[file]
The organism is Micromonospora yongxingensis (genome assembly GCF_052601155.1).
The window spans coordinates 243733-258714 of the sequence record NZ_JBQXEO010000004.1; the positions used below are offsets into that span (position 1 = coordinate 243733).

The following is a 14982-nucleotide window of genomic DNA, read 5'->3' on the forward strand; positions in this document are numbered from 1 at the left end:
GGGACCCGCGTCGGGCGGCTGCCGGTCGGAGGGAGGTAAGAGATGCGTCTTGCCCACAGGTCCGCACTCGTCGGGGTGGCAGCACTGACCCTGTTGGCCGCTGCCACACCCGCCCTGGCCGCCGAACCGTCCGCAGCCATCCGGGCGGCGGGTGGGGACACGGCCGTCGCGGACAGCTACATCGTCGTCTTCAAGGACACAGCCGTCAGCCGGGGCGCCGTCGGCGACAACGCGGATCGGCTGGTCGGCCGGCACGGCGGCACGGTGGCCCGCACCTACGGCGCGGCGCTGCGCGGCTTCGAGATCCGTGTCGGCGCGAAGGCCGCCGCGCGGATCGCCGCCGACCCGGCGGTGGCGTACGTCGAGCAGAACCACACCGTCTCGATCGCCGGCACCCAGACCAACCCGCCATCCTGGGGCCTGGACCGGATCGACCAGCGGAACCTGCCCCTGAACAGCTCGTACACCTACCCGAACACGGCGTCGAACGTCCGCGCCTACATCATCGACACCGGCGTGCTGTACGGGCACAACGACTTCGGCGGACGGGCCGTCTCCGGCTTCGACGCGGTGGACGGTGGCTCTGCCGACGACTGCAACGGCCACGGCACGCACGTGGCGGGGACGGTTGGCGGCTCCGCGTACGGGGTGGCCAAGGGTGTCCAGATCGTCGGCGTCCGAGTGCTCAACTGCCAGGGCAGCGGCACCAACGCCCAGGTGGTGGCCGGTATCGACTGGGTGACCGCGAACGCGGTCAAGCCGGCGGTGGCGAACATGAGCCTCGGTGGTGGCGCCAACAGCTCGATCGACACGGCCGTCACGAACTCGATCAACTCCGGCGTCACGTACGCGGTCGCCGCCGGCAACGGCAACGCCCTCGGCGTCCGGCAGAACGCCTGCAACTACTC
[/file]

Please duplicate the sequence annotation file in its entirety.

The organism is Micromonospora yongxingensis (genome assembly GCF_052601155.1).
The window spans coordinates 243733-258714 of the sequence record NZ_JBQXEO010000004.1; the positions used below are offsets into that span (position 1 = coordinate 243733).

The following is a 14982-nucleotide window of genomic DNA, read 5'->3' on the forward strand; positions in this document are numbered from 1 at the left end:
GGGACCCGCGTCGGGCGGCTGCCGGTCGGAGGGAGGTAAGAGATGCGTCTTGCCCACAGGTCCGCACTCGTCGGGGTGGCAGCACTGACCCTGTTGGCCGCTGCCACACCCGCCCTGGCCGCCGAACCGTCCGCAGCCATCCGGGCGGCGGGTGGGGACACGGCCGTCGCGGACAGCTACATCGTCGTCTTCAAGGACACAGCCGTCAGCCGGGGCGCCGTCGGCGACAACGCGGATCGGCTGGTCGGCCGGCACGGCGGCACGGTGGCCCGCACCTACGGCGCGGCGCTGCGCGGCTTCGAGATCCGTGTCGGCGCGAAGGCCGCCGCGCGGATCGCCGCCGACCCGGCGGTGGCGTACGTCGAGCAGAACCACACCGTCTCGATCGCCGGCACCCAGACCAACCCGCCATCCTGGGGCCTGGACCGGATCGACCAGCGGAACCTGCCCCTGAACAGCTCGTACACCTACCCGAACACGGCGTCGAACGTCCGCGCCTACATCATCGACACCGGCGTGCTGTACGGGCACAACGACTTCGGCGGACGGGCCGTCTCCGGCTTCGACGCGGTGGACGGTGGCTCTGCCGACGACTGCAACGGCCACGGCACGCACGTGGCGGGGACGGTTGGCGGCTCCGCGTACGGGGTGGCCAAGGGTGTCCAGATCGTCGGCGTCCGAGTGCTCAACTGCCAGGGCAGCGGCACCAACGCCCAGGTGGTGGCCGGTATCGACTGGGTGACCGCGAACGCGGTCAAGCCGGCGGTGGCGAACATGAGCCTCGGTGGTGGCGCCAACAGCTCGATCGACACGGCCGTCACGAACTCGATCAACTCCGGCGTCACGTACGCGGTCGCCGCCGGCAACGGCAACGCCCTCGGCGTCCGGCAGAACGCCTGCAACTACTC